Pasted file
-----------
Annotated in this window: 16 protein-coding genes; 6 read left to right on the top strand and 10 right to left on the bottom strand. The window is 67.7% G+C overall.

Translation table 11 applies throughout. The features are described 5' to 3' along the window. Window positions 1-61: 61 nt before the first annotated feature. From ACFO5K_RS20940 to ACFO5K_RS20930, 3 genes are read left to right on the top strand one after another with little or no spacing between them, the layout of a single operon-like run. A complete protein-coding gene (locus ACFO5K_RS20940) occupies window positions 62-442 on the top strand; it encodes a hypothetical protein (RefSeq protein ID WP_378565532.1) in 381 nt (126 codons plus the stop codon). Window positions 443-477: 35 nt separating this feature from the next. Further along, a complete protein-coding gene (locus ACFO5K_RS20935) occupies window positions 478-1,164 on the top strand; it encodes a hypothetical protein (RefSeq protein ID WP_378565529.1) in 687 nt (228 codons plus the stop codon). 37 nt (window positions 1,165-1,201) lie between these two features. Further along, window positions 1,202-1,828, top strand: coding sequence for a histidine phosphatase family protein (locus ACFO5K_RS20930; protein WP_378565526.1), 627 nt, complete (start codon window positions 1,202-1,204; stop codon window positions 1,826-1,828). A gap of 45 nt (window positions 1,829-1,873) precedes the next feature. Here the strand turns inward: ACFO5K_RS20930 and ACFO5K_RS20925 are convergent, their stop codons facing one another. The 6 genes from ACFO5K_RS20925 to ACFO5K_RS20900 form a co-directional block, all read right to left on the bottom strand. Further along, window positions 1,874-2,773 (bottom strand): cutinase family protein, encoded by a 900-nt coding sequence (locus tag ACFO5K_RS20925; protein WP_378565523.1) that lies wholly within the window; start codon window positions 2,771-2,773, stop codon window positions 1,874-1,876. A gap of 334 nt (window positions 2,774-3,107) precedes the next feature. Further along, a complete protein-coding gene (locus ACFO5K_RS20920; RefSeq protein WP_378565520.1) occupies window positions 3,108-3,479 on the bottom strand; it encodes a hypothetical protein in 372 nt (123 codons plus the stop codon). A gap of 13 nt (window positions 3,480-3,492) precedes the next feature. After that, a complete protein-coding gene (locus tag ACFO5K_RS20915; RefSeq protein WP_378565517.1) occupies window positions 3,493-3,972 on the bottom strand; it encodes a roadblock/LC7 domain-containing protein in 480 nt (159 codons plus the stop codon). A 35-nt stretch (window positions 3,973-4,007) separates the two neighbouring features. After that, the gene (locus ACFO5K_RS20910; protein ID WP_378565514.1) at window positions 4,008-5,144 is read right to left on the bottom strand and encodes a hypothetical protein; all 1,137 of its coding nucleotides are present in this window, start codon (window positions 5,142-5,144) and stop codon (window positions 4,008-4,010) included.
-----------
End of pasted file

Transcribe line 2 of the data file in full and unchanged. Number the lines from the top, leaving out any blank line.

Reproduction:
Translation table 11 applies throughout. The features are described 5' to 3' along the window. Window positions 1-61: 61 nt before the first annotated feature. From ACFO5K_RS20940 to ACFO5K_RS20930, 3 genes are read left to right on the top strand one after another with little or no spacing between them, the layout of a single operon-like run. A complete protein-coding gene (locus ACFO5K_RS20940) occupies window positions 62-442 on the top strand; it encodes a hypothetical protein (RefSeq protein ID WP_378565532.1) in 381 nt (126 codons plus the stop codon). Window positions 443-477: 35 nt separating this feature from the next. Further along, a complete protein-coding gene (locus ACFO5K_RS20935) occupies window positions 478-1,164 on the top strand; it encodes a hypothetical protein (RefSeq protein ID WP_378565529.1) in 687 nt (228 codons plus the stop codon). 37 nt (window positions 1,165-1,201) lie between these two features. Further along, window positions 1,202-1,828, top strand: coding sequence for a histidine phosphatase family protein (locus ACFO5K_RS20930; protein WP_378565526.1), 627 nt, complete (start codon window positions 1,202-1,204; stop codon window positions 1,826-1,828). A gap of 45 nt (window positions 1,829-1,873) precedes the next feature. Here the strand turns inward: ACFO5K_RS20930 and ACFO5K_RS20925 are convergent, their stop codons facing one another. The 6 genes from ACFO5K_RS20925 to ACFO5K_RS20900 form a co-directional block, all read right to left on the bottom strand. Further along, window positions 1,874-2,773 (bottom strand): cutinase family protein, encoded by a 900-nt coding sequence (locus tag ACFO5K_RS20925; protein WP_378565523.1) that lies wholly within the window; start codon window positions 2,771-2,773, stop codon window positions 1,874-1,876. A gap of 334 nt (window positions 2,774-3,107) precedes the next feature. Further along, a complete protein-coding gene (locus ACFO5K_RS20920; RefSeq protein WP_378565520.1) occupies window positions 3,108-3,479 on the bottom strand; it encodes a hypothetical protein in 372 nt (123 codons plus the stop codon). A gap of 13 nt (window positions 3,480-3,492) precedes the next feature. After that, a complete protein-coding gene (locus tag ACFO5K_RS20915; RefSeq protein WP_378565517.1) occupies window positions 3,493-3,972 on the bottom strand; it encodes a roadblock/LC7 domain-containing protein in 480 nt (159 codons plus the stop codon). A 35-nt stretch (window positions 3,973-4,007) separates the two neighbouring features. After that, the gene (locus ACFO5K_RS20910; protein ID WP_378565514.1) at window positions 4,008-5,144 is read right to left on the bottom strand and encodes a hypothetical protein; all 1,137 of its coding nucleotides are present in this window, start codon (window positions 5,142-5,144) and stop codon (window positions 4,008-4,010) included.